Gallup has released some new data on American views on investment markets that I think are worth discussing.
Overall, approximately 55% of U.S. households have some investment on the stock exchange (either through individual stocks or mutual funds) that has remained unchanged from two years ago, but is below the 63% high shortly after the turn of the millennium. The decline from 63% to 55% doesn’t sound like much until you remember that there are 128 million households. So we’re talking about about 10 million fewer families investing in stocks than 20 years ago.
Americans are less likely to see stocks or mutual funds as the best long-term investment after the U.S. markets have dropped more than a third due to the economic impact of the coronavirus outbreak last month. The current 21%, who call stocks the best investment, are down six percentage points year over year, and the lowest gallup since 2012. Real estate remains in the top spot, while gold and savings accounts lag behind stocks.
Gallup asks if the respondents prefer real estate over shares in the long term, and of course they do. For me, however, this is a confusing question because for most of the people interviewed, the only property they have had experience with is their own home. The value of the home does not fluctuate every day because there is no ticker. And they have emotional ties to their homes – here their children grew up and their most beautiful memories are awakened. You can’t have an eighth birthday party for your daughter in an IRA account.
At 35%, real estate remains the most popular investment for Americans, as has been the case since 2013 when the real estate market recovered. More than a third of Americans have called real estate a top investment since 2016.
I think the most interesting thing about the new survey is the fact that the affinity for stocks among Americans, which goes back to the twin bear markets of the past decade, has never really recovered. They watched the S&P 500 cut in half twice in seven years, and have never forgotten it, despite the massive gains since the Dow Jones rose from 6,500 to nearly 30,000 between 2009 and early 2020. They remember how they went through the economic recessions that accompanied these two stock market crashes, and those experiences stayed with them.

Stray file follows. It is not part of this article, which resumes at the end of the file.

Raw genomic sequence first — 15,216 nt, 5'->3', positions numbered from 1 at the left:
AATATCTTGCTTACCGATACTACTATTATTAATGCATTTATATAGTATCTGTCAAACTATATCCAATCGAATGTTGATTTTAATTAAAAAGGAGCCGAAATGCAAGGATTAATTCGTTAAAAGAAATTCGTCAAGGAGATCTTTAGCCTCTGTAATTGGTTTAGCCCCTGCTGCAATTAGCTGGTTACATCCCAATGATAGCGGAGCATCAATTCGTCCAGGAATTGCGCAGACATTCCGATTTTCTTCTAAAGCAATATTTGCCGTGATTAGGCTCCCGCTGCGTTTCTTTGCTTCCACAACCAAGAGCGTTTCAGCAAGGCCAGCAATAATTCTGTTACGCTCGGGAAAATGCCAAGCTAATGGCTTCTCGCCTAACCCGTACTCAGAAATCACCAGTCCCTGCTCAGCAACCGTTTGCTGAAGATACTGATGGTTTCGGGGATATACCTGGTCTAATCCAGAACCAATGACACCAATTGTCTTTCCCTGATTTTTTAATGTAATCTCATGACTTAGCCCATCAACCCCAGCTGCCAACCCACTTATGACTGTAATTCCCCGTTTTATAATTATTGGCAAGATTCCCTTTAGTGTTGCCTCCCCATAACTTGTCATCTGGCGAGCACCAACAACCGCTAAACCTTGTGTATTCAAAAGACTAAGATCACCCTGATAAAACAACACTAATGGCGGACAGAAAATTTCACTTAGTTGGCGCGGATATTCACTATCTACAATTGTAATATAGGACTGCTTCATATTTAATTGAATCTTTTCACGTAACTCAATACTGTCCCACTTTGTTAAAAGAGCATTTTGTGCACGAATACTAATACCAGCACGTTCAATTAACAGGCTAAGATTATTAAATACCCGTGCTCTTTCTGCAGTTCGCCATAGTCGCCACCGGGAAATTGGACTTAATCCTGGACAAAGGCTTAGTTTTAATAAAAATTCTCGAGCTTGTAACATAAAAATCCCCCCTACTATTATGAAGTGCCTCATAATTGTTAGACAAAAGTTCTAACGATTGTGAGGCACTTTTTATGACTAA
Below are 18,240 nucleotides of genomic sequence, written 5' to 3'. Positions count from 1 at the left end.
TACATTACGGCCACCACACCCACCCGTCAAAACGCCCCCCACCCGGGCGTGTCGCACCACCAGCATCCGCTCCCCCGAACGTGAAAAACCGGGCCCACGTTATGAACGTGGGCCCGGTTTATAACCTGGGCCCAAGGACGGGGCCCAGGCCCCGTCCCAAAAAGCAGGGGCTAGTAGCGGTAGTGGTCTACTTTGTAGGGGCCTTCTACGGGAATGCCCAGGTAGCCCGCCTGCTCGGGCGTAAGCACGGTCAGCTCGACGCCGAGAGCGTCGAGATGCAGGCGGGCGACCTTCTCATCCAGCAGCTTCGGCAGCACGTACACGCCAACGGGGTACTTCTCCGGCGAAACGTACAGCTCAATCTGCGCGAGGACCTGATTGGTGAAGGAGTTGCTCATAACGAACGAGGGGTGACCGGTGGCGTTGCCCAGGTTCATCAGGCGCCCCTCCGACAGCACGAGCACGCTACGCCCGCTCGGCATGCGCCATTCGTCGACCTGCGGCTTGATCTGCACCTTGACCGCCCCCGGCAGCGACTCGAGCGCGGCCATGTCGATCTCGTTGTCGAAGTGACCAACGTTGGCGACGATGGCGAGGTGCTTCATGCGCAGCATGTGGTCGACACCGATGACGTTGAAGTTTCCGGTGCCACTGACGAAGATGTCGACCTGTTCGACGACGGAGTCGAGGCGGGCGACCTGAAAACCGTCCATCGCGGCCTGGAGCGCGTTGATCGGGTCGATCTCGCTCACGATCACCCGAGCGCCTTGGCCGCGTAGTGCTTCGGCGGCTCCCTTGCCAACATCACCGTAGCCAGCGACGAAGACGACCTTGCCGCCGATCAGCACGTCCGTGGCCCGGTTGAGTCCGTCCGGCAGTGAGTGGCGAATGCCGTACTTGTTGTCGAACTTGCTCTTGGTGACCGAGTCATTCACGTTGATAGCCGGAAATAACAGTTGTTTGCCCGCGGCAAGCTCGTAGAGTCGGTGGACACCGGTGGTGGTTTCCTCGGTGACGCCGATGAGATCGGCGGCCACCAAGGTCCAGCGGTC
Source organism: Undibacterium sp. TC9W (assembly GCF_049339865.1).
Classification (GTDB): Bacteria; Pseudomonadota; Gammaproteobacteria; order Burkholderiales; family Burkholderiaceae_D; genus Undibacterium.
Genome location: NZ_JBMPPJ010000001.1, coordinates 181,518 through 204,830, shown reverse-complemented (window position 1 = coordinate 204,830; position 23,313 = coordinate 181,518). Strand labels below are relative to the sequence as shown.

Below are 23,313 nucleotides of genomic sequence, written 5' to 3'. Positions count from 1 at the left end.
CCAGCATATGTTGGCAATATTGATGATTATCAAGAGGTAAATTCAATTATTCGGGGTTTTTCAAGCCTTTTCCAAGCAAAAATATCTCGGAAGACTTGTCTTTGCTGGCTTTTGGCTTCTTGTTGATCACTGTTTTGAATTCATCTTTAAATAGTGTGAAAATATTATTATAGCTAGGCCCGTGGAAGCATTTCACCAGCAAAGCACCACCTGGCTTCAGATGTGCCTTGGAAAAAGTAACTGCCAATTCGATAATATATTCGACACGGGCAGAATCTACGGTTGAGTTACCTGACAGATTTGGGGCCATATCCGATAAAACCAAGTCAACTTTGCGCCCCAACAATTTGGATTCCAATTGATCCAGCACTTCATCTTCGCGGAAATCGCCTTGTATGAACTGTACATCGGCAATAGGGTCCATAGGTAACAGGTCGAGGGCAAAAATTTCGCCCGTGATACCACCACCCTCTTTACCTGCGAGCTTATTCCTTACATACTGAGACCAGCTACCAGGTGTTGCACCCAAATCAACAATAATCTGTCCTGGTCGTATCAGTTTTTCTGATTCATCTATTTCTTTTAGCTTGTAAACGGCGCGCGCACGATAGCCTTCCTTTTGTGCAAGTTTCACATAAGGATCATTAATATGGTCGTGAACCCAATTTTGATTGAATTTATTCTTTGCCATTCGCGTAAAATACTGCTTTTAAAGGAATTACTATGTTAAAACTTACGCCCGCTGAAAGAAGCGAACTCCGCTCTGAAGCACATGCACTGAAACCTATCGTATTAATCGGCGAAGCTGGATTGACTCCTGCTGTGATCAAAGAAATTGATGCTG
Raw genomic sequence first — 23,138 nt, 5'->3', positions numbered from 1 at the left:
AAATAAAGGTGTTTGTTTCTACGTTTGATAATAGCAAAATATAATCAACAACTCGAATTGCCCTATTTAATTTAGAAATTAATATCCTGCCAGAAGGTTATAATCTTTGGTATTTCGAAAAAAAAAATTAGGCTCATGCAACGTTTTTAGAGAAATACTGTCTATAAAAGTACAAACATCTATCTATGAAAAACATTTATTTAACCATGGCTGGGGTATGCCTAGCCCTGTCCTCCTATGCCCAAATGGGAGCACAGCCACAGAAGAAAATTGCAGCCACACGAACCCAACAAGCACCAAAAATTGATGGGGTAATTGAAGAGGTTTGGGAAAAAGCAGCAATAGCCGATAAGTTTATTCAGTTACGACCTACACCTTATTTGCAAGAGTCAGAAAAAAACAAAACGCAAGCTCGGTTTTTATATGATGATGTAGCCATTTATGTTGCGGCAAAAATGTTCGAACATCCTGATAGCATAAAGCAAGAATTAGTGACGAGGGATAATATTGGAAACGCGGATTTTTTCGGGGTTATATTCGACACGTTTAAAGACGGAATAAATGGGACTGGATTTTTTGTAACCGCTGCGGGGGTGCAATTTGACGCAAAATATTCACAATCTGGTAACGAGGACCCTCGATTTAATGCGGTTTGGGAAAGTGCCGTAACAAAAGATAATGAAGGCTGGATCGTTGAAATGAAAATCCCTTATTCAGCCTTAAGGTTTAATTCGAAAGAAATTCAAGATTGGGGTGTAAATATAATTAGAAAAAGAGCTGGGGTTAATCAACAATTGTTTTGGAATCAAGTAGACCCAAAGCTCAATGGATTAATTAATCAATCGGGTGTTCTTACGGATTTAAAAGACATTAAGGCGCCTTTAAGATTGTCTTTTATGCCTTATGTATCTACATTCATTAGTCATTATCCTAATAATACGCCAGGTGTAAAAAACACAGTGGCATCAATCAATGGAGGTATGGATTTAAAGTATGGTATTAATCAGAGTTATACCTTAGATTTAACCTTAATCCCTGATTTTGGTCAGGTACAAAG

Another variable is that not everyone who participated on the way down could participate on the way up, which in many individual cases would be enough to invest people for the rest of their lives. This is the kind of fateful cruelty that gives rise to the idea that things are manipulated and that someone else benefits from their own misfortune.
And now the percentage of households who believe they are investing in stocks long term is a good idea versus a bad idea split exactly in the middle, with wealthier households more likely to say yes and lower income households more likely to say no. There is a lot to unpack within this distinction, but suffice it to say that life experience plays a big role – if you’ve never invested excess wealth and never had the experience of benefiting from an increasing equity portfolio, it’s difficult to do that To have a perspective that this would be more attractive than owning a house, for example, and not having to pay rent to someone.
Now imagine asking this question to people after seeing the stock market fall 30% in three weeks while never having a home where they can seek shelter was vital to their survival ! What would you say?
Another point worth noting is that if you see a wealthy person in your own community, it is impossible to know how much that person has invested in the stock market. But you can see your house and property with your own two eyes. Cars, houses and boats are more reminiscent of wealth than of mutual funds. They are tangible evidence of success, so it makes sense for people who have not yet succeeded to ask for the kind of wealth that they can see, touch, and walk around in.
Housing prices in the United States have returned about one percent in the long term and adjusted for inflation, while stocks have returned about seven times. Of course, there are many regional differences over the decades. Conceptually, homeowners may understand that the value of their home rises and falls over the years, but they don’t feeling this “volatility” until they sell or buy. In addition, the cost of owning a home is not just what you pay for it. Maintenance, taxes, remodeling, damage repair, etc. are rarely taken into account when someone brags about how cheap his house was when he bought it 30 years earlier.
This does not mean that owning a home is either a good or a bad investment, especially if we withdraw all the emotional aspects of where we live. It is an individual decision, regardless of whether or not the price increase can be compared to an equity portfolio. This is why it is so difficult to get respondents to objectively answer the question about real estate compared to the equity portfolio.
There is a segment in America that has the luxury of doing both, but unfortunately it’s not big enough.
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